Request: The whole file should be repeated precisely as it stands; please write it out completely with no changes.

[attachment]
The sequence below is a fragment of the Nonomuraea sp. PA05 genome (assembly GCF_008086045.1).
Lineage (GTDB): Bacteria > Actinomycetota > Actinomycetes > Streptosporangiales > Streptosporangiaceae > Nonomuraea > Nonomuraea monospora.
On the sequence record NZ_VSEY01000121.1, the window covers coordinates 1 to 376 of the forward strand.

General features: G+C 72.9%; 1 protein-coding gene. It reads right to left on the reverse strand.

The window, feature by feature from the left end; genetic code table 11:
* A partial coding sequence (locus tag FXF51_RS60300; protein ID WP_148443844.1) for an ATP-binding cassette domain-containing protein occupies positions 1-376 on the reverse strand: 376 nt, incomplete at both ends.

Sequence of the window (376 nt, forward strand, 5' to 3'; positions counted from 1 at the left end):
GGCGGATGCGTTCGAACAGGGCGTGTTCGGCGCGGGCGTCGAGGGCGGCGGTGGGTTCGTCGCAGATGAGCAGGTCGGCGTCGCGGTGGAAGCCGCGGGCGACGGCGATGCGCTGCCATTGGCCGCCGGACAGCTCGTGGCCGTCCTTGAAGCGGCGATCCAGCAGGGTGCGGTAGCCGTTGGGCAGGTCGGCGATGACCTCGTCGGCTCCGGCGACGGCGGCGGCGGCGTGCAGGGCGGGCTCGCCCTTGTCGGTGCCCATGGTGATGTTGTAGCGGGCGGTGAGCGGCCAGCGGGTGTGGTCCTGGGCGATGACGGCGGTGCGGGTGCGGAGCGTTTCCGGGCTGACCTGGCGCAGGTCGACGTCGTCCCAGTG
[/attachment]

The sequence below is a fragment of the Nonomuraea sp. PA05 genome (assembly GCF_008086045.1).
Lineage (GTDB): Bacteria > Actinomycetota > Actinomycetes > Streptosporangiales > Streptosporangiaceae > Nonomuraea > Nonomuraea monospora.
On the sequence record NZ_VSEY01000121.1, the window covers coordinates 1 to 376 of the forward strand.

General features: G+C 72.9%; 1 protein-coding gene. It reads right to left on the reverse strand.

The window, feature by feature from the left end; genetic code table 11:
* A partial coding sequence (locus tag FXF51_RS60300; protein ID WP_148443844.1) for an ATP-binding cassette domain-containing protein occupies positions 1-376 on the reverse strand: 376 nt, incomplete at both ends.

Sequence of the window (376 nt, forward strand, 5' to 3'; positions counted from 1 at the left end):
GGCGGATGCGTTCGAACAGGGCGTGTTCGGCGCGGGCGTCGAGGGCGGCGGTGGGTTCGTCGCAGATGAGCAGGTCGGCGTCGCGGTGGAAGCCGCGGGCGACGGCGATGCGCTGCCATTGGCCGCCGGACAGCTCGTGGCCGTCCTTGAAGCGGCGATCCAGCAGGGTGCGGTAGCCGTTGGGCAGGTCGGCGATGACCTCGTCGGCTCCGGCGACGGCGGCGGCGGCGTGCAGGGCGGGCTCGCCCTTGTCGGTGCCCATGGTGATGTTGTAGCGGGCGGTGAGCGGCCAGCGGGTGTGGTCCTGGGCGATGACGGCGGTGCGGGTGCGGAGCGTTTCCGGGCTGACCTGGCGCAGGTCGACGTCGTCCCAGTG